Degrees of struggle

Kala_struggle_MiMThere is a story about a butterfly you must have heard – a man was watching a butterfly struggling to emerge from his cocoon. The butterfly seemed like it was having a hard time cutting through and coming out into the world, so the man decided to help – he took scissors and cut the cocoon open. The butterfly came out without a problem, but his wings were all wrinkled and weak. The man was waiting for the butterfly to stretch his wings and fly, but it never did. It only walked around dragging its wings behind…

Infant educator Magda Gerber Said: ‘If you can learn to struggle you can learn to live’. Easier said than done? Surely. But why?

Struggle comes in degrees

Struggle is an integral part of our lives, and if we can learn to deal with it, if we can learn to cope, we can learn to live to the fullest. It’s not bad. It’s not good. It just is. The fascinating thing about struggle is that we have come to believe that it comes in degrees, and it only ever comes in the intensity we can handle… well, usually.

Right now we are observing our tiny baby daughters taking first steps (no, no, not literally – not yet!) in the world filled with struggle. We are looking at them deal with their frustrations, as they learn new skills, master new movements, notice new things.

The other day Kala was lying on the side lifting her head up ever so slightly, and then banging it with her whole strength on the floor. She cried. I knelt down and talked to her, then picked her up. When I put her down, she rolled onto her side and … of course, did the whole thing again. And again. The fourth time she was very careful placing her head on the floor, so very careful. You could see the intensity of experience, the focus, the relief and finally the pride on her face. (Anna)

Learning comes with struggle, but if we protect our babies from the daily struggle from the very beginning, we might be doing what the man in the butterfly story did – we might be preventing them from experiencing the degree of struggle that is necessary for them now to be able to fly later.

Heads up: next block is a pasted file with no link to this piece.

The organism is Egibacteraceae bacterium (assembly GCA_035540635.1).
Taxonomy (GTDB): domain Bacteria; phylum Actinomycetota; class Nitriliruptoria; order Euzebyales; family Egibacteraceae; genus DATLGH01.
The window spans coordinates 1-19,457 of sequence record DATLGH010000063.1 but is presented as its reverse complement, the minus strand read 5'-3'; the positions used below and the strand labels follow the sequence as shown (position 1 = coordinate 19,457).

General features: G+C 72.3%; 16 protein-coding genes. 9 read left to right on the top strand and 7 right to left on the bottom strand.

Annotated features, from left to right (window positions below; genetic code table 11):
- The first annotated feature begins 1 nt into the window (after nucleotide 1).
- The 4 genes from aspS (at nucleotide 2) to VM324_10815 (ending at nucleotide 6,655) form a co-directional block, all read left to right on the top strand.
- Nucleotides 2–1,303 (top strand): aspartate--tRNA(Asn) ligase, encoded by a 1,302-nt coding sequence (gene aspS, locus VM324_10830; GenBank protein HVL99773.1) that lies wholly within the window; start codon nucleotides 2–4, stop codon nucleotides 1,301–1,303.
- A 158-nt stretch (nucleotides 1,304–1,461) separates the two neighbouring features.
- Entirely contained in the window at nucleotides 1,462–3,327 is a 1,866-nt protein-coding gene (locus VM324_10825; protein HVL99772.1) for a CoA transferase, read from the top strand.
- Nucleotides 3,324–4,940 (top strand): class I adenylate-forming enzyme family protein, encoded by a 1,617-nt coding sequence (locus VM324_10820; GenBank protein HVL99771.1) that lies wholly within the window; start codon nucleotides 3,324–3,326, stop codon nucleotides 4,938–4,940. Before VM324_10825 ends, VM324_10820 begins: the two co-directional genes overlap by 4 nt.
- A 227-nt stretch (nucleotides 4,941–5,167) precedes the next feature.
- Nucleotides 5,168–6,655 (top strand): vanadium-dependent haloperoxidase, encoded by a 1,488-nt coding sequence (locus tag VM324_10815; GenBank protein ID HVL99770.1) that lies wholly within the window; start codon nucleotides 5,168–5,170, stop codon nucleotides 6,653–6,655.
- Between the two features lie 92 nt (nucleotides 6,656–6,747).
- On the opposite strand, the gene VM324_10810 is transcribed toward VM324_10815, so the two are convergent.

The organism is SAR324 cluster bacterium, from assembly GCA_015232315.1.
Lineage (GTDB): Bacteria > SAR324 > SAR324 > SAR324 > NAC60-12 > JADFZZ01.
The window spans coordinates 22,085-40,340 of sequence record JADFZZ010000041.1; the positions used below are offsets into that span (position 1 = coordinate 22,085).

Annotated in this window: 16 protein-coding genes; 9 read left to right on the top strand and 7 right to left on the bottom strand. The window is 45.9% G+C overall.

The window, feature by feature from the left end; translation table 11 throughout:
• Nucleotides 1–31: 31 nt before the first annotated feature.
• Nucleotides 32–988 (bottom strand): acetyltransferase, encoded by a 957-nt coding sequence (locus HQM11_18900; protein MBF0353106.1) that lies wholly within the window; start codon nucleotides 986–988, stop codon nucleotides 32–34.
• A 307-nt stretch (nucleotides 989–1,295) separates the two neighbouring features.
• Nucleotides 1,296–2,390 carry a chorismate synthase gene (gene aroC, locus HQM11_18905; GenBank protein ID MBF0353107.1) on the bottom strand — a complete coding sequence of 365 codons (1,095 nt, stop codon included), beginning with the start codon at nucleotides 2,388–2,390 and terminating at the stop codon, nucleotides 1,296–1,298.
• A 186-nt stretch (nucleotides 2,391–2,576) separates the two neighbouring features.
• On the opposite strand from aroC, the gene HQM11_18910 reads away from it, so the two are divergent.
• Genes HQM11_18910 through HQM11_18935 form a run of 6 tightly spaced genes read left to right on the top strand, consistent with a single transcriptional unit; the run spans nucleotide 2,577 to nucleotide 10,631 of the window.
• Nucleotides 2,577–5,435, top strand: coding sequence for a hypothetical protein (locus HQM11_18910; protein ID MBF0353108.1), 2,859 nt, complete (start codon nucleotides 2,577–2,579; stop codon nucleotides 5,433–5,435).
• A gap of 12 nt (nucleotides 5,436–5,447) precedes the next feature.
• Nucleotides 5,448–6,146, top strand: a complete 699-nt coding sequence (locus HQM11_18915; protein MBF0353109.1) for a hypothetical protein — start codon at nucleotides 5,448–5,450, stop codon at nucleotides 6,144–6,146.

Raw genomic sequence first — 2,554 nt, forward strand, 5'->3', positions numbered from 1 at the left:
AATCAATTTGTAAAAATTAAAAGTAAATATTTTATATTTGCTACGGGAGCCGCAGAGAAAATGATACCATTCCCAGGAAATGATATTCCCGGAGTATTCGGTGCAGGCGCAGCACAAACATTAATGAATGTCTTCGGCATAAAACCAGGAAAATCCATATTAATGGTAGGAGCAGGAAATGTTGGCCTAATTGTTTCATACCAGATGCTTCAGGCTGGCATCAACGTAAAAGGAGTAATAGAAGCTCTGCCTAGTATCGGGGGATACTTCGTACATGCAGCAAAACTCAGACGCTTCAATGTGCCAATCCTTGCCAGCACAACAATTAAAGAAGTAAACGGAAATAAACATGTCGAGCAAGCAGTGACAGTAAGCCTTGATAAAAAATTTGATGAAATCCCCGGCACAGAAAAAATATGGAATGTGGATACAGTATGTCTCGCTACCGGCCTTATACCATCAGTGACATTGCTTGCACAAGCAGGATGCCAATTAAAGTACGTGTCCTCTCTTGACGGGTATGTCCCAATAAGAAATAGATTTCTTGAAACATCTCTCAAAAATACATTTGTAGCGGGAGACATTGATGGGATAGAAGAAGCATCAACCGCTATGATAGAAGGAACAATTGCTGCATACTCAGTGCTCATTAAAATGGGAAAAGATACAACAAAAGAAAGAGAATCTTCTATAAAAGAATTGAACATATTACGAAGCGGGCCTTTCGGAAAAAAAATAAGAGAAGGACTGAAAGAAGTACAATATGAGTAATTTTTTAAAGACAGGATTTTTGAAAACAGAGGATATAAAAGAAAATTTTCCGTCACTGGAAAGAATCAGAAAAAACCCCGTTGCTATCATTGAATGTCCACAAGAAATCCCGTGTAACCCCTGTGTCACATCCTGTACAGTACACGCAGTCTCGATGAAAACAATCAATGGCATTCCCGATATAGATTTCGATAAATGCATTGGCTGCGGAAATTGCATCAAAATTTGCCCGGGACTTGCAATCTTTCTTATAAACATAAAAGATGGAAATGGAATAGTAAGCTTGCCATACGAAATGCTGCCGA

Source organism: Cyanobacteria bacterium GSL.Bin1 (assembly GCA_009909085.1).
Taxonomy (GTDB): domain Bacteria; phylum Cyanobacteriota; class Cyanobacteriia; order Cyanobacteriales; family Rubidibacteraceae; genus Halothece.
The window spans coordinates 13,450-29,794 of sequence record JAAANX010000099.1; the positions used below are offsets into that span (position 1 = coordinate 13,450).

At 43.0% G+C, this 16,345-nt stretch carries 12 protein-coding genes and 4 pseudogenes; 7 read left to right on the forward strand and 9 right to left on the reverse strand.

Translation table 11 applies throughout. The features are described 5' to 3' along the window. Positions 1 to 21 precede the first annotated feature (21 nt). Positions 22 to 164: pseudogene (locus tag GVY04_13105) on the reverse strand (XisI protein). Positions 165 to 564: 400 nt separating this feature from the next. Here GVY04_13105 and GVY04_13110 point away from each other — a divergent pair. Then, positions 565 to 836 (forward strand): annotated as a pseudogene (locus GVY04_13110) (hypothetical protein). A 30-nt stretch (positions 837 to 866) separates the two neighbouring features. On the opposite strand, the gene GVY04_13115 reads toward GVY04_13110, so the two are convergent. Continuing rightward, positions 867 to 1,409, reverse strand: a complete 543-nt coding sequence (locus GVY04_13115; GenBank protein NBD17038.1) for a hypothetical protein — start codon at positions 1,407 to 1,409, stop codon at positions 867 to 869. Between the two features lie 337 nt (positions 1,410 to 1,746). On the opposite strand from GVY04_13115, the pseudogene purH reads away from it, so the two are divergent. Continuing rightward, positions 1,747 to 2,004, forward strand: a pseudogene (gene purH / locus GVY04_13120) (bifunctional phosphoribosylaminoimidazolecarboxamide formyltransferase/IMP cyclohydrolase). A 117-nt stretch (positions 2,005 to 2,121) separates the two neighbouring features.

Learning to struggle is the first real experience of learning to deal with frustration, emotions, fears and anxieties. The first opportunity to live life to the fullest, with all its ups and downs, floors and blankets, bruises and laughs.  What better way to learn to struggle than in a safe place, with our beloved mum or dad nearby?

This tiny (in our eyes) struggle to reach a toy, to roll over, to get out from under the chair is exactly the level of struggle our kids are designed to endure… and overcome. The older we grow, the bigger the struggles in front of us.

First it’s your head on the floor;

Then a toy that is too far to reach;

You got stuck under a table;

Your Mum or Dad disappeared behind the doors;

Then it’s a fight with a friend over who will get to use the yellow tractor;

A ball that you wanted to kick but missed;

Not exactly the grade you wanted at school;

An exam you failed;

A friend who turned out not to be one;

But maybe, just maybe, if we were allowed to experience the tiniest of struggles in the beginning of our adventure on Earth, we can move on and be prepared to face it all with courage, dignity and the ability to get up and go on when YOU are ready.

In those first moments of struggle if we are present, if we manage not to take it all away, we are teaching our kids a very powerful lesson – that struggle is not bad, it’s not good, it just is. And maybe we are preparing them for a wonderfully full life, when once they fly out from our homes they will be ready to face the world with all its bruises and laughs. Because we didn’t take it all away when they were oh so tiny – but because we were there with them, right there on the floor, crying with them and picking them up, but not taking their struggles away.

Whose struggle is it, anyway?

Why do we struggle when our child struggles? Struggle equals emotions, and so we have to face not only our child’s emotions, but also our own. Our own emotions that have to do with our child’s cries, discomfort, but also our own emotions about the way WE struggle… or choose not to.